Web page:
Amniotic fluid (AF) was described as a potential source of mesenchymal stem cells (MSCs) for biomedicine purposes. Therefore, evaluation of alternative cryoprotectants and freezing protocols capable to maintain the viability and stemness of these cells after cooling is still needed. AF stem cells (AFSCs) were tested for different freezing methods and cryoprotectants. Cell viability, gene expression, surface markers, and plasticity were evaluated after thawing. AFSCs expressed undifferentiated genes Oct4 and Nanog; presented typical markers (CD29, CD44, CD90, and CD105) and were able to differentiate into mesenchymal lineages. All tested cryoprotectants preserved the features of AFSCs however, variations in cell viability were observed. In this concern, dimethyl sulfoxide (Me2SO) showed the best results. The freezing protocols tested did not promote significant changes in the AFSCs viability. Time programmed and nonprogrammed freezing methods could be used for successful AFSCs cryopreservation for 6 months. Although tested cryoprotectants maintained undifferentiated gene expression, typical markers, and plasticity of AFSCs, only Me2SO and glycerol presented workable viability ratios.
Cell transplantation for regenerative medicine has become an appealing therapeutic method; however, stem and progenitor cells are not always freshly available. Cryopreservation offers a way to freeze cells as they are generated, for storage and transport until required for therapy. This study was performed to assess the feasibility of cryopreserving peripheral blood mononuclear cells (PBMCs) for the subsequent in vitro generation of their derived therapeutic population, circulating angiogenic cells (CACs).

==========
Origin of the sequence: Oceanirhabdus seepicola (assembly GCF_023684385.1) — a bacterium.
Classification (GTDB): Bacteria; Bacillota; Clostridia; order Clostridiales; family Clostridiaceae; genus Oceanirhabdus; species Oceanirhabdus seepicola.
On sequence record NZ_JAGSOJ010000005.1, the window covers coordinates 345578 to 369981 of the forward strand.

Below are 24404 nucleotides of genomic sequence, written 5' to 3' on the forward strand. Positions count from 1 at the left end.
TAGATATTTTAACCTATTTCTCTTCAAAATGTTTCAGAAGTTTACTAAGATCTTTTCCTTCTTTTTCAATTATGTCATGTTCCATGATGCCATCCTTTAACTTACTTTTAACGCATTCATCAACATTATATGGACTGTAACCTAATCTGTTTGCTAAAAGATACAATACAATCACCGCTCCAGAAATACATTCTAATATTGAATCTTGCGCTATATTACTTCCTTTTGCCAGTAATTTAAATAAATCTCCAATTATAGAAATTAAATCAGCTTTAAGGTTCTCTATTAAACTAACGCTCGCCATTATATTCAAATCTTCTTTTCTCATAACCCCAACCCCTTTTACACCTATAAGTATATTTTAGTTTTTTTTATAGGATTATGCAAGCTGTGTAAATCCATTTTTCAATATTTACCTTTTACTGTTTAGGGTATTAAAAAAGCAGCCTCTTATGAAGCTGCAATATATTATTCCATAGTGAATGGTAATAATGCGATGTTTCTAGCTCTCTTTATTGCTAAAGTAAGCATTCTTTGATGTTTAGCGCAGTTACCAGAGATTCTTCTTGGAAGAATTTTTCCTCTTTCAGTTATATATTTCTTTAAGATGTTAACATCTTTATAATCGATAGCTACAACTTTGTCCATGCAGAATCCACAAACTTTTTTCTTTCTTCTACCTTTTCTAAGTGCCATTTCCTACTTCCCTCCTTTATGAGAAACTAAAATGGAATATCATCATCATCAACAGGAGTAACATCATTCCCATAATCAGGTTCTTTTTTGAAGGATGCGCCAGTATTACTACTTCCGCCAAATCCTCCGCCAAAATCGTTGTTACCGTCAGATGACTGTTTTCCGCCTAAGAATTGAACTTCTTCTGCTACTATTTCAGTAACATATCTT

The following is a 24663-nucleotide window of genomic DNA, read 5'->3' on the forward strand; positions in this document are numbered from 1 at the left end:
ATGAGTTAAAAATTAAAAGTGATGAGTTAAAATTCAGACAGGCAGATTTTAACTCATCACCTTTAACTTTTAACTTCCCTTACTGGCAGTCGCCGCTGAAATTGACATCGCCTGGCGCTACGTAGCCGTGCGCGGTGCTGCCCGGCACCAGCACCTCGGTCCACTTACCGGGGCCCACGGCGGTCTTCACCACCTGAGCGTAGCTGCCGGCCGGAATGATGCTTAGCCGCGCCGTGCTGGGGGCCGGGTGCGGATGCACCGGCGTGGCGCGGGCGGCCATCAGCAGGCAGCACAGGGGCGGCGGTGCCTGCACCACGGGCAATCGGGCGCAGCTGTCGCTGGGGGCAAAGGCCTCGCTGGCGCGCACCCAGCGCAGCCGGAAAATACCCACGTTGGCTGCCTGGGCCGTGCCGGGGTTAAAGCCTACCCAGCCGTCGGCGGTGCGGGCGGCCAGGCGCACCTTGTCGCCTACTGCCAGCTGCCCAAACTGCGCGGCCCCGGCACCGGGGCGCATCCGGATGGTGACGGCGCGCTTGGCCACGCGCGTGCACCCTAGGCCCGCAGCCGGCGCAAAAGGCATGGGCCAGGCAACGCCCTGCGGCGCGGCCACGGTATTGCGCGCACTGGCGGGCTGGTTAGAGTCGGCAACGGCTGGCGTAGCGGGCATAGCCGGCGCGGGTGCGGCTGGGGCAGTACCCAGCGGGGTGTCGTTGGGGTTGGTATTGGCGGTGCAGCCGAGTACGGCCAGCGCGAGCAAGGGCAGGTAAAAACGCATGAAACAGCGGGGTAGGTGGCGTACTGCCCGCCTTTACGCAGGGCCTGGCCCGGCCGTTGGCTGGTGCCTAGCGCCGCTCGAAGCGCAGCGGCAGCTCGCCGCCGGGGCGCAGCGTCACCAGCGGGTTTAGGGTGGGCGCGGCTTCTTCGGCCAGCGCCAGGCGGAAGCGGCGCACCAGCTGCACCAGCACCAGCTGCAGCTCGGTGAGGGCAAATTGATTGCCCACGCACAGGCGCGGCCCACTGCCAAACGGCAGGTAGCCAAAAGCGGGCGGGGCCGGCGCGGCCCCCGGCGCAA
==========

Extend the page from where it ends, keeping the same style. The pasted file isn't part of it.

PBMCs were isolated from healthy human donors. Freshly isolated cells were either analyzed immediately or cryopreserved in media containing 6% plasma serum and 5% dimethyl sulfoxide. PBMCs were thawed after being frozen for 1 (early thaw) or 28 (late thaw) days and analyzed, or cultured for 4 days to generate CACs. Analysis of the cells consisted of flow cytometry for viability and phenotype, as well as functional assays for their adhesion and migration potential, cytokine secretion, and in vivo angiogenic potential.
The viability of PBMCs and CACs as well as their adhesion and migration properties did not differ greatly after cryopreservation. Phenotypic changes did occur in PBMCs and to a lesser extent in CACs after freezing; however the potent CD34+VEGFR2+CD133+ population remained unaffected. The derived CACs, while exhibiting changes in inflammatory cytokine secretion, showed no changes in the secretion of important regenerative and chemotactic cytokines, nor in their ability to restore perfusion in ischemic muscle.
Overall, it appears that changes do occur in cryopreserved PBMCs and their generated CACs; however, the CD34+VEGFR2+CD133+ progenitor population, the secretion of pro-vasculogenic factors, and the in vivo angiogenic potential of CACs remain unaffected by cryopreservation.